Heavy water

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3.82 °C, 38.88 °F (276.97 K)

101.4 °C, 214.56 °F (374.55 K)

Heavy water is water containing a higher-than-normal proportion of the hydrogen isotope deuterium, either as deuterium oxide, D2O or ²H2O, or as deuterium protium oxide, HDO or ¹H²HO.[1] Physically and chemically, it resembles water, H2O; in water, the deuterium-to-hydrogen ratio is about 156ppm, (see Vienna Standard Mean Ocean Water). Heavy water is water that is highly enriched in deuterium, up to as much as 100% D2O. The isotopic substitution with deuterium alters the bond energy of the water's hydrogen-oxygen bond, altering the physical, chemical, and, especially, the biological properties of the pure, or highly-enriched, substance to a degree greater than is found in most isotope-substituted chemical compounds. Pure heavy water is not radioactive. It is about 11% denser than water, but otherwise, is physically very similar to water.

Heavy water exhibits dose and species-dependent chemical toxicity. The adult human body naturally contains deuterium equivalent to that in five grams of heavy water, which is thought to be harmless. Comparable laboratory doses are used as non-radioactive tracers in human and animal metabolic experimentation. However, larger concentrations of heavy water are toxic in eukaryotic organisms, when heavy water replaces about 25% to 50% of the body's water. At these levels, the substance interferes with cellular mitotic apparatus, preventing cell-division. Single-celled prokaryotic organisms such as bacteria, which do not have a mitotic apparatus, may survive and grow slowly in heavy water. However, eukaryotic organisms as simple as single-celled protozoa, and including all higher (multi-cellular) organisms, if given only heavy water, soon stop dividing and growing. For example, plant seeds will not germinate in heavy water. Mammals given heavy water fall ill from lack of needed blood-cell and intestinal-cell replacement, and die when about 50% of their body-water has been replaced with heavy water.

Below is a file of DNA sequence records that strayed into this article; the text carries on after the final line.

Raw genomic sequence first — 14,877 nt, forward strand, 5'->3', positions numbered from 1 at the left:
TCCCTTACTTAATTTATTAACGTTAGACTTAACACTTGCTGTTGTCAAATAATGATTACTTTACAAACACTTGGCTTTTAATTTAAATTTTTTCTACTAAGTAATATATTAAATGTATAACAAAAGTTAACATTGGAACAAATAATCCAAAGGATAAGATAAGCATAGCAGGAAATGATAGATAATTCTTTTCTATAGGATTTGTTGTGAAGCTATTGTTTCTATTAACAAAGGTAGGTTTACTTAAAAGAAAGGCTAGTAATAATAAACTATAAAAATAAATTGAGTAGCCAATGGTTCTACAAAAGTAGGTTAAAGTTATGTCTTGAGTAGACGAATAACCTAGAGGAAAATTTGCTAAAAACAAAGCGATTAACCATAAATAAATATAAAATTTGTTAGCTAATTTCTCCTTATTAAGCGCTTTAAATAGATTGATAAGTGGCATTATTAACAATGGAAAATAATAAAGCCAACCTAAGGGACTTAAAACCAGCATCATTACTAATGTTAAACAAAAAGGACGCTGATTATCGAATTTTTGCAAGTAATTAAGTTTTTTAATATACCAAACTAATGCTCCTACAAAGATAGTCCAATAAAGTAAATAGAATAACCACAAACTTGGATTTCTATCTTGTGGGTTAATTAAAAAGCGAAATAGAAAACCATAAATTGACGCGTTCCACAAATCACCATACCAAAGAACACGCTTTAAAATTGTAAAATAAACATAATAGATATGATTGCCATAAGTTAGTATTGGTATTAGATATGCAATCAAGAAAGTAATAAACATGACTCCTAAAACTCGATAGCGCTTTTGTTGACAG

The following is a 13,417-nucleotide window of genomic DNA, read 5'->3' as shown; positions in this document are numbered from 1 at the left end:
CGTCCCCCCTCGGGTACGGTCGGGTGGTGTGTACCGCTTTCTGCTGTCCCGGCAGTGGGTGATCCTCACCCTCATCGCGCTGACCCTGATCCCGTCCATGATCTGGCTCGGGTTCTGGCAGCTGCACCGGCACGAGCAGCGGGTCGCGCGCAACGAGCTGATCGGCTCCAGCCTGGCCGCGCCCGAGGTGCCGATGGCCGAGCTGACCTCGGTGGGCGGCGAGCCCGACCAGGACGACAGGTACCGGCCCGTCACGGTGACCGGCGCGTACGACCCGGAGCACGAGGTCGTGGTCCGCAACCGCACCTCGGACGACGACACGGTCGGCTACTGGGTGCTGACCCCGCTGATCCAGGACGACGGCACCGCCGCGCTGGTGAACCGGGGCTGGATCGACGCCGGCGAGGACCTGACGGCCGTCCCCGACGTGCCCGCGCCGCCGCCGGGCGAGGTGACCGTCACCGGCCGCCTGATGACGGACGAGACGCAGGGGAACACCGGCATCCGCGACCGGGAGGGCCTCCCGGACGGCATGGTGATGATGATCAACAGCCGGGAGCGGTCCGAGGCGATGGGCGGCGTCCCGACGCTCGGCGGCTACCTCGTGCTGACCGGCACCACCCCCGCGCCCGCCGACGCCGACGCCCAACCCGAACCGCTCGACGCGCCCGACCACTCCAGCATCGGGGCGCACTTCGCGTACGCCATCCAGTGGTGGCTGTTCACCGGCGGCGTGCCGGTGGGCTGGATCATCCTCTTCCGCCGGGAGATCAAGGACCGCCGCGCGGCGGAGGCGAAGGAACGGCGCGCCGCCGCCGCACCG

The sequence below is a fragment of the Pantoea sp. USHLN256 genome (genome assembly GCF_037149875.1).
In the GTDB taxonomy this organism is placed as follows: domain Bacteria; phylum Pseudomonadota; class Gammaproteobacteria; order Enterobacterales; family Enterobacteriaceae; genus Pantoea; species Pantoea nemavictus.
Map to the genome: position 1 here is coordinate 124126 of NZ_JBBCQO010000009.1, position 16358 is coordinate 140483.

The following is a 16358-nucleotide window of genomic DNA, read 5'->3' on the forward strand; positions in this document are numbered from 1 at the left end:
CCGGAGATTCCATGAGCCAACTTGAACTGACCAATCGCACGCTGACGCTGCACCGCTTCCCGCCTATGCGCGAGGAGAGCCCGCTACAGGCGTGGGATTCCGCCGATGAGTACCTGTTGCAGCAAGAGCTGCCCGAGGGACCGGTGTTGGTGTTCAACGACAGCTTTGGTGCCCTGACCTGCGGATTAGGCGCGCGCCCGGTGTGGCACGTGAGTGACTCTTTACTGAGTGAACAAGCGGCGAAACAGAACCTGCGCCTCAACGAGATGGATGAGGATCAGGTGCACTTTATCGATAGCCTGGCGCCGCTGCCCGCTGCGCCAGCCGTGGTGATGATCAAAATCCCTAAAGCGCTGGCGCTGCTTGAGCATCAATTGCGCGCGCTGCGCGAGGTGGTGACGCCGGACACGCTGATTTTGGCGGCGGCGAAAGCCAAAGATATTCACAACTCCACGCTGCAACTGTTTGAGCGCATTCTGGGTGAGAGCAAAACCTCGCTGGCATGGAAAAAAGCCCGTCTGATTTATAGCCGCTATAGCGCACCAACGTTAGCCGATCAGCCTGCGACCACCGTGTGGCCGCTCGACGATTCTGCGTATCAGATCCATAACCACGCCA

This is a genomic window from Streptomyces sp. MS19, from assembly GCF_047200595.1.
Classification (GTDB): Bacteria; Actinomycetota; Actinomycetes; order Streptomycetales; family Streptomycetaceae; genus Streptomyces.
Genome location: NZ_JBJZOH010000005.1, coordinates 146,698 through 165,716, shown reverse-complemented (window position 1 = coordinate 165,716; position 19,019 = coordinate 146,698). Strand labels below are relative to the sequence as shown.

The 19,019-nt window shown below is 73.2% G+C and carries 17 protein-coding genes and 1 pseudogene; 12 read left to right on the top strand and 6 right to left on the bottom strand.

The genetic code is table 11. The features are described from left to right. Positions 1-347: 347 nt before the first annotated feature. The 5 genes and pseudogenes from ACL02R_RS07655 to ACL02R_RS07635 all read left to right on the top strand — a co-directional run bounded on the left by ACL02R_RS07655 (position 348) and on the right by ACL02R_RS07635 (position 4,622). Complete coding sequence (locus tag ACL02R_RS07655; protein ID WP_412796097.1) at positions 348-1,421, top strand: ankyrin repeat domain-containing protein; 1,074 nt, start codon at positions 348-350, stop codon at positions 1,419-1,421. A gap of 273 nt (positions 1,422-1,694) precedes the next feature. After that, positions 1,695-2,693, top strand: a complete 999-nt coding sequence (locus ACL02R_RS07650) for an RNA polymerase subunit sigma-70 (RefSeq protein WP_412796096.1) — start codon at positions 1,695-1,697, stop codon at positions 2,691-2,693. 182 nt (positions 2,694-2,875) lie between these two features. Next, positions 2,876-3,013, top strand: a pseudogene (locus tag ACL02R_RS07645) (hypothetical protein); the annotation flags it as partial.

Relatively pure heavy water was produced in 1933, soon after the discovery of deuterium, the stable heavy isotope of hydrogen. With the discovery of nuclear fission in late 1938, and the need for a neutron moderator that captured few neutrons, heavy water became an important component of early nuclear energy programs during World War II (1939–1945). Partly because of Nazi Germany's (1933–1945) technological reliance upon scarce heavy water for nuclear reactor research, they failed to produce a functioning nuclear reactor for the duration of the war. Since then, heavy water is an essential component in the design of some nuclear reactors, either for generating electric power or for producing nuclear-weapons isotopes, such as plutonium-239. Most contemporary enriched-uranium nuclear reactors use normal "light water" (H2O) for neutron moderation.

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